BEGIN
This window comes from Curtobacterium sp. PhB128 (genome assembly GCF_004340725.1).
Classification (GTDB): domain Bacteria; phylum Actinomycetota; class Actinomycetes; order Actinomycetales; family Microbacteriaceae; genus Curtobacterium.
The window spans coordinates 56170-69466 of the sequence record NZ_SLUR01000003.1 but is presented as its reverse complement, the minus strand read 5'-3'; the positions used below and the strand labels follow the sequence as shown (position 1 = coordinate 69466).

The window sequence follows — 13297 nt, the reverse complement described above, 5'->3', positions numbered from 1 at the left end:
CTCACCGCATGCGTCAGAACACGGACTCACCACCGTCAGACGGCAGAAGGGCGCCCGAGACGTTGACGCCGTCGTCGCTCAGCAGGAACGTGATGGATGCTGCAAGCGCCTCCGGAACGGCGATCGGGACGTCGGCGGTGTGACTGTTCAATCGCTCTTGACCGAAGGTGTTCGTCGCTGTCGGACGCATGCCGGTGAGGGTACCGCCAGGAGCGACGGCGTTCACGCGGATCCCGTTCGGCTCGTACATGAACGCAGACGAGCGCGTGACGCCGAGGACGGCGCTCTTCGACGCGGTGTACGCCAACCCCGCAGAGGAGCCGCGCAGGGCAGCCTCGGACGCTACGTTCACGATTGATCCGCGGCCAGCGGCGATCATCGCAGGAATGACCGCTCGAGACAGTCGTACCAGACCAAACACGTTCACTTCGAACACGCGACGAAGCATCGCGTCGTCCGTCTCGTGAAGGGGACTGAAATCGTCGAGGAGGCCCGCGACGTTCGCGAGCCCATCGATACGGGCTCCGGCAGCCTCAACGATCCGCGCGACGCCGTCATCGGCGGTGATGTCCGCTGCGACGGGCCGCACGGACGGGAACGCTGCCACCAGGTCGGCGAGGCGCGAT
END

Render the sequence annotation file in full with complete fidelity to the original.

This window comes from Curtobacterium sp. PhB128 (genome assembly GCF_004340725.1).
Classification (GTDB): domain Bacteria; phylum Actinomycetota; class Actinomycetes; order Actinomycetales; family Microbacteriaceae; genus Curtobacterium.
The window spans coordinates 56170-69466 of the sequence record NZ_SLUR01000003.1 but is presented as its reverse complement, the minus strand read 5'-3'; the positions used below and the strand labels follow the sequence as shown (position 1 = coordinate 69466).

The window sequence follows — 13297 nt, the reverse complement described above, 5'->3', positions numbered from 1 at the left end:
CTCACCGCATGCGTCAGAACACGGACTCACCACCGTCAGACGGCAGAAGGGCGCCCGAGACGTTGACGCCGTCGTCGCTCAGCAGGAACGTGATGGATGCTGCAAGCGCCTCCGGAACGGCGATCGGGACGTCGGCGGTGTGACTGTTCAATCGCTCTTGACCGAAGGTGTTCGTCGCTGTCGGACGCATGCCGGTGAGGGTACCGCCAGGAGCGACGGCGTTCACGCGGATCCCGTTCGGCTCGTACATGAACGCAGACGAGCGCGTGACGCCGAGGACGGCGCTCTTCGACGCGGTGTACGCCAACCCCGCAGAGGAGCCGCGCAGGGCAGCCTCGGACGCTACGTTCACGATTGATCCGCGGCCAGCGGCGATCATCGCAGGAATGACCGCTCGAGACAGTCGTACCAGACCAAACACGTTCACTTCGAACACGCGACGAAGCATCGCGTCGTCCGTCTCGTGAAGGGGACTGAAATCGTCGAGGAGGCCCGCGACGTTCGCGAGCCCATCGATACGGGCTCCGGCAGCCTCAACGATCCGCGCGACGCCGTCATCGGCGGTGATGTCCGCTGCGACGGGCCGCACGGACGGGAACGCTGCCACCAGGTCGGCGAGGCGCGAT